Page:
A SENIOR Castle Point Borough councillor went through months of purgatory before being cleared of assaulting a political rival in the build up to last May's elections, his lawyer has claimed.

Bill Sharp, Conservative councillor for the St James ward, stood trial at Southend Magistrates' Court yesterday over an alleged assault of Ukip borough council candidate, and former Tory, James Parkin.

Mr Sharp, 68, of Softwater Lane, Benfleet, was alleged to have shoved Mr Parkin during an altercation outside a surgery at the old Hadleigh Fire Station, in London Road, on Saturday, March 14.

Mr Parkin claimed the former deputy leader of the council swore at him, challenged him to a fight and pushed him in the right shoulder or chest area, causing him to stumble back several paces.

Southend Standard:

James Parkin, at the fire station he claimed to have been assaulted outside

However, following the morning-long trial, the magistrates - chaired by Martin Everett - found the accused not guilty of the assault.

Mr Everett said: “We do not believe that the CCTV provides any corroborative evidence with the allegations of an assault.

“Mr Sharp gave a clear account of the sequence of events but there were discrepancies between the prosecution witnesses’ accounts of events.

“We found that Mr Sharp was a credible witness, of good character, and that he did not assault Mr Parkin.”

The alleged incident occurred in the middle of a campaign for last May’s elections and was sparked by Jamie Huntman, the Ukip parliamentary candidate for Castle Point, crossing London Road, from where his party’s leafletting team were, to the other side, where Conservative councillor Colin Riley was thought to be taking photos of their stall.

Mr Riley soon retreated back into the Tory surgery in the fire station and CCTV showed Mr Huntman then approaching Mr Sharp, who was outside making notes on his iPad.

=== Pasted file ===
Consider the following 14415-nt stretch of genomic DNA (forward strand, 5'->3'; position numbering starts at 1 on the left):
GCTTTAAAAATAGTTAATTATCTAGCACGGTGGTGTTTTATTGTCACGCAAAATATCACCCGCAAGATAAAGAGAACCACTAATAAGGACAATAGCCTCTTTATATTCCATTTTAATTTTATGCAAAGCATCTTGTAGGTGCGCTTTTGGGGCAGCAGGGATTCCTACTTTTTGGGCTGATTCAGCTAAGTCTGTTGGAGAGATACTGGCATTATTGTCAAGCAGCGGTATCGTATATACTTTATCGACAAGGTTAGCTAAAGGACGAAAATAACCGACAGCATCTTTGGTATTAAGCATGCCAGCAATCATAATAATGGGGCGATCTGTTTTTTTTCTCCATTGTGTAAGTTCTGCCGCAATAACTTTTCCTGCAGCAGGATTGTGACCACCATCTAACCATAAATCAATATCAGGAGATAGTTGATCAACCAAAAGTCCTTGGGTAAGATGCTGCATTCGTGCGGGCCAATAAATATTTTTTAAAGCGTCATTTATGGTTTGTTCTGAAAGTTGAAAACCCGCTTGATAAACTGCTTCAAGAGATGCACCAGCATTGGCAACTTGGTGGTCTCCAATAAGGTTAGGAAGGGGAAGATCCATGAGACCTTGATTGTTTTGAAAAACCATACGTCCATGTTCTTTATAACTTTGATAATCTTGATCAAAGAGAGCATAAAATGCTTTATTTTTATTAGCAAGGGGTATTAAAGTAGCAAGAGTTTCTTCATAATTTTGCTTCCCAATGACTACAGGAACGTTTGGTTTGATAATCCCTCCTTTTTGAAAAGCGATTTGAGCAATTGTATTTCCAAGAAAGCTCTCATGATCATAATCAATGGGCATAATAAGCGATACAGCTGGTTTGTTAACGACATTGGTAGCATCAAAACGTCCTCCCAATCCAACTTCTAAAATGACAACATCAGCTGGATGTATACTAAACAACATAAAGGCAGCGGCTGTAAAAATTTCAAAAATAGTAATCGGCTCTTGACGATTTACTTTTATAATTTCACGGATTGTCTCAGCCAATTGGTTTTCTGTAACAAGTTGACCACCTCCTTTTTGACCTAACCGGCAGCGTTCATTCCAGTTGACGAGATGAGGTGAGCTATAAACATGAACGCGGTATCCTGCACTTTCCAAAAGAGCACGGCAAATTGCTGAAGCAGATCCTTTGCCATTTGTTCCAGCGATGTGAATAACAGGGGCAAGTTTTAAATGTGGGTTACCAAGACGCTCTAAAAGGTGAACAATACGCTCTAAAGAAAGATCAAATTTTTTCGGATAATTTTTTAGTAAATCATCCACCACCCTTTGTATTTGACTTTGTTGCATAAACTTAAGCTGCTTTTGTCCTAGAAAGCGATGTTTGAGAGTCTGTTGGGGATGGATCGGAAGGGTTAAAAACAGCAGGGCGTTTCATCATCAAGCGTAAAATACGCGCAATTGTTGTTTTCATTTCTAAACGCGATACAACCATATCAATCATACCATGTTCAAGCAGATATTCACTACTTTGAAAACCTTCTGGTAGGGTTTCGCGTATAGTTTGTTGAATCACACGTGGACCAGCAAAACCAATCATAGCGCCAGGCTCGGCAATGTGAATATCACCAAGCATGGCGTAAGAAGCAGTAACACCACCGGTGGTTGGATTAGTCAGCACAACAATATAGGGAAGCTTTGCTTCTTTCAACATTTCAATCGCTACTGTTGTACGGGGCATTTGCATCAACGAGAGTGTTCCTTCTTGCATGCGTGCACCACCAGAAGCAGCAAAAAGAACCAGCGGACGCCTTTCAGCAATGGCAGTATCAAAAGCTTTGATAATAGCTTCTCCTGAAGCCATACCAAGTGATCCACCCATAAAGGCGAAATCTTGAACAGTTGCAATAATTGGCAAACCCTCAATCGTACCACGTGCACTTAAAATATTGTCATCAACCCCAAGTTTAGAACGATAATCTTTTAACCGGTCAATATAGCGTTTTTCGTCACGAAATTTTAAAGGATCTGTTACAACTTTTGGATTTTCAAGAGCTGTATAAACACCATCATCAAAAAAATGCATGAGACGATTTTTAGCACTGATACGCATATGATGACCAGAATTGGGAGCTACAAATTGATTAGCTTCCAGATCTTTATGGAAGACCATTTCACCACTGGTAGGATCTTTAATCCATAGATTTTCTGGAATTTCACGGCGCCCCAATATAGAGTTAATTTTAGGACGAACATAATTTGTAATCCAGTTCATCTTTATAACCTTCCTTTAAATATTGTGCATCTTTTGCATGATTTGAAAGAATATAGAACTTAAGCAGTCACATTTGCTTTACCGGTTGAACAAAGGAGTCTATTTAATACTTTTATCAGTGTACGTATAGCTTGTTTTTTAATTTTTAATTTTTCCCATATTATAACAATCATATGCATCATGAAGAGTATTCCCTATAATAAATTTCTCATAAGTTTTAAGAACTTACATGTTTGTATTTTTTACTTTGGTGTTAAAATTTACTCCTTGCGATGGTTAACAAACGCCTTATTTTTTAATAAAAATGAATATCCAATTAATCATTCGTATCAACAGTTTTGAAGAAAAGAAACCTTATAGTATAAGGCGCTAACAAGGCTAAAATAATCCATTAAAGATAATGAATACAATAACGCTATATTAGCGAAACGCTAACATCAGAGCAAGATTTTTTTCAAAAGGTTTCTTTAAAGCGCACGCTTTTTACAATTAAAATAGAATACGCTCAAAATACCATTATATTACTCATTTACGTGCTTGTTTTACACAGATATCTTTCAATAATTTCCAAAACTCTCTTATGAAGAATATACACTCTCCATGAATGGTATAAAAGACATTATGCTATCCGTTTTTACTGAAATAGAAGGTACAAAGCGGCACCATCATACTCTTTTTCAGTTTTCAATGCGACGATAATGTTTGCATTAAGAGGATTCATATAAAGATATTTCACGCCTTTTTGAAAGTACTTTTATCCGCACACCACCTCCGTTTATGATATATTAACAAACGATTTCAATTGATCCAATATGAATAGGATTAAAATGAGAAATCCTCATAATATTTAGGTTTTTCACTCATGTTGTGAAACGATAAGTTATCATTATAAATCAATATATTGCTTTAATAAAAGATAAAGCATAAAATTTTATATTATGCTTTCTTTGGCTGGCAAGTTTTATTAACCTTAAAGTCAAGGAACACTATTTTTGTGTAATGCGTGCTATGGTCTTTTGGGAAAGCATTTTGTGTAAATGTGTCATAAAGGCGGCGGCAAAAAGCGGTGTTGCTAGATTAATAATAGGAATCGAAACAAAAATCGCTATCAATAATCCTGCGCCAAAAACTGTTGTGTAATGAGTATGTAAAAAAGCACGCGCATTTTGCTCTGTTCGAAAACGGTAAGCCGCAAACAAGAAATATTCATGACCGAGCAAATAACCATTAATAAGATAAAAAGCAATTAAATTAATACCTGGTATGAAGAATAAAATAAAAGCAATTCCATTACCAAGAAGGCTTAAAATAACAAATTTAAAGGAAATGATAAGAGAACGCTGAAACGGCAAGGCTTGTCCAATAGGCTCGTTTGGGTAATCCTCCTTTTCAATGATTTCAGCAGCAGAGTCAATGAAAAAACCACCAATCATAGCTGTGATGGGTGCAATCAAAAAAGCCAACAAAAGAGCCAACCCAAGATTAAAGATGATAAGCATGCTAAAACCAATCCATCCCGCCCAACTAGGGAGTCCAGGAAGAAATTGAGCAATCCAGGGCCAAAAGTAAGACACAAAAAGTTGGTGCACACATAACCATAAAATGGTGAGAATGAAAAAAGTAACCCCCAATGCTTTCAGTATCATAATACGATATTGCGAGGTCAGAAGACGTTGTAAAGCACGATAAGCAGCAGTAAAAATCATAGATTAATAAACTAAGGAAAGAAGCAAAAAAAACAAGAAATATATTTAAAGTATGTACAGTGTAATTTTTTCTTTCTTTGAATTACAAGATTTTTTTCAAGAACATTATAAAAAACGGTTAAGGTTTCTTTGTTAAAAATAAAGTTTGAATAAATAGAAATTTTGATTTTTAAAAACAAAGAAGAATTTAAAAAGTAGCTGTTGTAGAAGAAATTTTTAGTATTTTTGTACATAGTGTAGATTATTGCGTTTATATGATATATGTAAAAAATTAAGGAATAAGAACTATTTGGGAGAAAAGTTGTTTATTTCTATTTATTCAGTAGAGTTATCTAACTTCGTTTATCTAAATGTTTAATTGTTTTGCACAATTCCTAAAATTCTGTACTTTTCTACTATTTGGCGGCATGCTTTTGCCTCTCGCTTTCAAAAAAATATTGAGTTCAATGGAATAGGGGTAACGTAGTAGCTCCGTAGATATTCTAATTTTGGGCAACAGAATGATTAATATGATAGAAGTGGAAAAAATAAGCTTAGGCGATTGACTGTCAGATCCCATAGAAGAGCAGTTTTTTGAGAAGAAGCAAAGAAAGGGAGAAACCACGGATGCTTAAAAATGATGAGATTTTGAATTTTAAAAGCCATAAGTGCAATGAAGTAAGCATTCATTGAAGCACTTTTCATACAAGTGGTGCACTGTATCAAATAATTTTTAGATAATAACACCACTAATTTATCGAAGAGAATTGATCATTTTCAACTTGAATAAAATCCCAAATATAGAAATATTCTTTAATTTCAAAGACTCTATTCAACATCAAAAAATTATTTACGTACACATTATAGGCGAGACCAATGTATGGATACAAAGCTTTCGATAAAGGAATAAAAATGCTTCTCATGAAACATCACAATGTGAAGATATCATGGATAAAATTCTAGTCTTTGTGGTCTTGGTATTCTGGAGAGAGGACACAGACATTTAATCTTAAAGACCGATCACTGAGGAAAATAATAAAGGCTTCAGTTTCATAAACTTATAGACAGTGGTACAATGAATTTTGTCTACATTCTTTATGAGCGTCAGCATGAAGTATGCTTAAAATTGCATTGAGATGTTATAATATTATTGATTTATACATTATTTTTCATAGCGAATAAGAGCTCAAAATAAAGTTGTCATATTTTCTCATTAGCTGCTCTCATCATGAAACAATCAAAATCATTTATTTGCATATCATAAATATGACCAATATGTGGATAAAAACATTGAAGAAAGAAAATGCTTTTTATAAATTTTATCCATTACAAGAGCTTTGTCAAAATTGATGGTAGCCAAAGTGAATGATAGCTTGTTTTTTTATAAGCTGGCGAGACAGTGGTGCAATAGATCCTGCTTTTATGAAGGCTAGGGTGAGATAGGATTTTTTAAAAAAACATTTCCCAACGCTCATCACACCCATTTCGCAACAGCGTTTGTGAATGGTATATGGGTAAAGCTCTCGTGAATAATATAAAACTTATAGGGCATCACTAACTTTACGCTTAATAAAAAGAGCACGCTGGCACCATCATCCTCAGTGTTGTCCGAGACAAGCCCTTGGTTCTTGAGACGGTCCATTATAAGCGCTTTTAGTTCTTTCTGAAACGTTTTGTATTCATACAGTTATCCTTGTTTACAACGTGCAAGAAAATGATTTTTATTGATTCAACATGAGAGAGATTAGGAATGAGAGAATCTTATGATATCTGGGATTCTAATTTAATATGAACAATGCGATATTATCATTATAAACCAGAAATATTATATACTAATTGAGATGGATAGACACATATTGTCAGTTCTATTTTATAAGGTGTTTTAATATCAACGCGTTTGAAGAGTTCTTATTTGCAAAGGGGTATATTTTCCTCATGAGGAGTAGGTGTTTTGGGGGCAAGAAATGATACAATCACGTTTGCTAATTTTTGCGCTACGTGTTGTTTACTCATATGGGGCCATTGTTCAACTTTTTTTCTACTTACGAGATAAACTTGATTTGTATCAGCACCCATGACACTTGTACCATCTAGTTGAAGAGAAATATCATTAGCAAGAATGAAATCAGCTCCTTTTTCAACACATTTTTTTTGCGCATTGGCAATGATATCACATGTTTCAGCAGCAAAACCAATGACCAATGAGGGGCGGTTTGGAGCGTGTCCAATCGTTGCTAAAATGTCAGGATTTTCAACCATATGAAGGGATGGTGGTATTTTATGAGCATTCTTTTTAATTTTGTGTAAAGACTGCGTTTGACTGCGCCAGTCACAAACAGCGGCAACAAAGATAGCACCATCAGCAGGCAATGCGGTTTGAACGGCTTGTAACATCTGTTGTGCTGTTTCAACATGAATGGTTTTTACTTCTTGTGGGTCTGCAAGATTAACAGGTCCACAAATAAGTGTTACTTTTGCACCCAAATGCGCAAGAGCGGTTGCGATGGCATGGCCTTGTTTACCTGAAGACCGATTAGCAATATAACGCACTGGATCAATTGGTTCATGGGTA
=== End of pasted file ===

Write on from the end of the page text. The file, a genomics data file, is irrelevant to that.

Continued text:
Mr Parkin then crossed the road himself, claiming he was simply going to say hello to his former Tory colleague, at which point he told the court Mr Sharp launched the unprovoked assault and acted like a “hooligan” and a “playground bully”.

Mr Sharp admitted there was a confrontation between the two groups, but that it was caused by Mr Huntman accusing him of hitting women and making allegations about his former partner, who is now with another Ukip rival, Bob Spink.

Mr Sharp said: “I absolutely did not assault Mr Parkin.

“Mr Huntman was accusing me of abusing women and that if he was a woman I would have hit him by now.

“He was provoking me in a confrontational way but I did not respond to what they had to say.

“A Ukip sign was right in my face as I think they were trying to put it on top of the Conservative sign behind me.

“I cannot completely accurately say what happened then but I am sure that I did not touch Mr Parkin and no assault occurred.”


BILL Sharp went through nine months of purgatory his lawyer claimed after he was found not guilty yesterday.

Mr Sharp was supported in court by his Conservative councillor colleagues Colin Riley, Simon Hart and the Castle Point mayor, Andrew Sheldon.

Mr Hart gave evidence in the trial and congratulated his fellow councillor outside the courtroom after the verdict had been delivered.

Mr Sharp chose not to speak to the press but was active on social media after leaving court, retweeting messages of support and having his own say on the outcome.

He tweeted: “Not guilty as I knew would be the case. What a huge waste of public resource! CPS [Crown Prosecution Service] have questions to be answered.”

Mr Sharp’s legal representative, David Hook, spoke briefly on Mr Sharp’s behalf and said he was thankful that the whole ordeal was now over.

He said: "Obviously my client is very relieved at the outcome but we were disappointed that it even came to trial.

"He has had nine months of absolute purgatory.

“He is clearly a man of previous good character and the whole case centred round an allegation of a shove in the middle of an election campaign.

“You do have to ask yourself who thought it was justified to bring it forward to court.

“Maybe it was too much of a hot potato to not bring it to court though, the CPS have been under pressure with not taking action so maybe that played a part.”